Sistema de Humedales Cuyamel-Omoa. 02/02/2013; Cortés; 30,029 ha; 15°39'18"N 088°11'49"W. National Park. An extremely varied and important wetland system based on its function as habitat of endangered species such as the Antillean Manatee Trichechus manatus, the Jabiru bird Jabiru mycteri, the Guasa fish Epinephelus itajara,the crocodile Crocodylus acutus, and the sea turtle species Dermochelys coriacea and Eretmochelys imbricate. The extent of the Park and Ramsar Site, located near Guatemala's Punta de Manabique Ramsar Site, includes part of the Gulf of Honduras, the lowland Cuyamel valley, and part of the Sierra de Omoa mountains (max. 1,628m asl). The site is also vital for aquatic species particularly during their early life stages, as they maintain the Mesoamerican Barrier Reef System fisheries and are the basis of the local economy. Furthermore, the system supports resident and migratory waterbird populations as well as sea turtle populations that depend on the site's beaches, particularly during the spawning season. In addition to these ecosystem services, the site is essential for the regulation of water flux and the prevention of seawater intrusion and contamination of aquifers in the coastal areas where local communities are located. Among the adverse effects faced by the site are the expansion of cattle ranching, the growing number of African Palm crops, and the growing construction sector, among others. Ramsar Site no. 2133. Most recent RIS information: 2013.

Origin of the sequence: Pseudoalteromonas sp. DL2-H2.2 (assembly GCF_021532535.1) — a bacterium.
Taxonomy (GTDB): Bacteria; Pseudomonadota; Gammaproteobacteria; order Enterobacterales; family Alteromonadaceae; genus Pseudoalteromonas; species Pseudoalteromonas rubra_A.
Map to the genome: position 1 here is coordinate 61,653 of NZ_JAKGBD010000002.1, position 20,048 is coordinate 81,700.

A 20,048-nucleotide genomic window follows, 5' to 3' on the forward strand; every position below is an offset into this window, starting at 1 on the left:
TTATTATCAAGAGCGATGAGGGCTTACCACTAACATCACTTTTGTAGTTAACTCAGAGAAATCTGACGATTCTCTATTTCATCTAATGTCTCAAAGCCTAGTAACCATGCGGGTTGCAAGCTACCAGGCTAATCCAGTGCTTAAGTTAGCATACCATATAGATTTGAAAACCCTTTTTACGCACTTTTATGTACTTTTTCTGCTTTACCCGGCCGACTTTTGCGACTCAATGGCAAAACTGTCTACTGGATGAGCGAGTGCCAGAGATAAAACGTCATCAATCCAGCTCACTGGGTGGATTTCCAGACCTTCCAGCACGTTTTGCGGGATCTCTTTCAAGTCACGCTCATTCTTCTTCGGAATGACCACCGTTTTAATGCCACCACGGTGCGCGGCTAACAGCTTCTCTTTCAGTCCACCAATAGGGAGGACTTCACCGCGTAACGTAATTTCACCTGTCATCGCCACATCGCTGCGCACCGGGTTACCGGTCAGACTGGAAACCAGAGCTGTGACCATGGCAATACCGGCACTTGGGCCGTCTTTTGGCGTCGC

Sistema de Humedales de la Isla de Utila. 02/02/2013; Islas de la Bahía; 16,226 ha; 16o06'00"N 85o56'14"W. Bahía Islands Marine Park, which includes two Marine Special Protection Zones and one Wildlife Refuge. The importance of the site, which includes the Isla de Utila and surrounding waters, is based on its diverse and interdependent ecosystems, which are part of the Mesoamerican Barrier Reef System and include coral reefs, marine grasses, mangroves, swamps, coastal lakes, rocky shores, hypersaline shallow waters, and floodplains, as well as above and below ground karstic systems. These ecosystems support numerous fauna and flora species including some endangered species such as the sea turtles Caretta caretta, Chelonia mydas (green sea turtle), and Eretmochelys imbricata. Endangered species of birds, fish and shellfish are also found, with what is considered to be the largest habitat and species diversity of the northwest Caribbean region of the Barrier Reef System. The Park also plays a vital role in supporting various species particularly during their first life stages. Utila Island is a tourism hotspot and is also a valuable and mostly unexplored archaeological site, having been home to Chibcha and Mesoamerican tribes; increasing tourist and urban development are considered to present potential threats. Ramsar Site No. 2134. Most recent RIS information: 2013.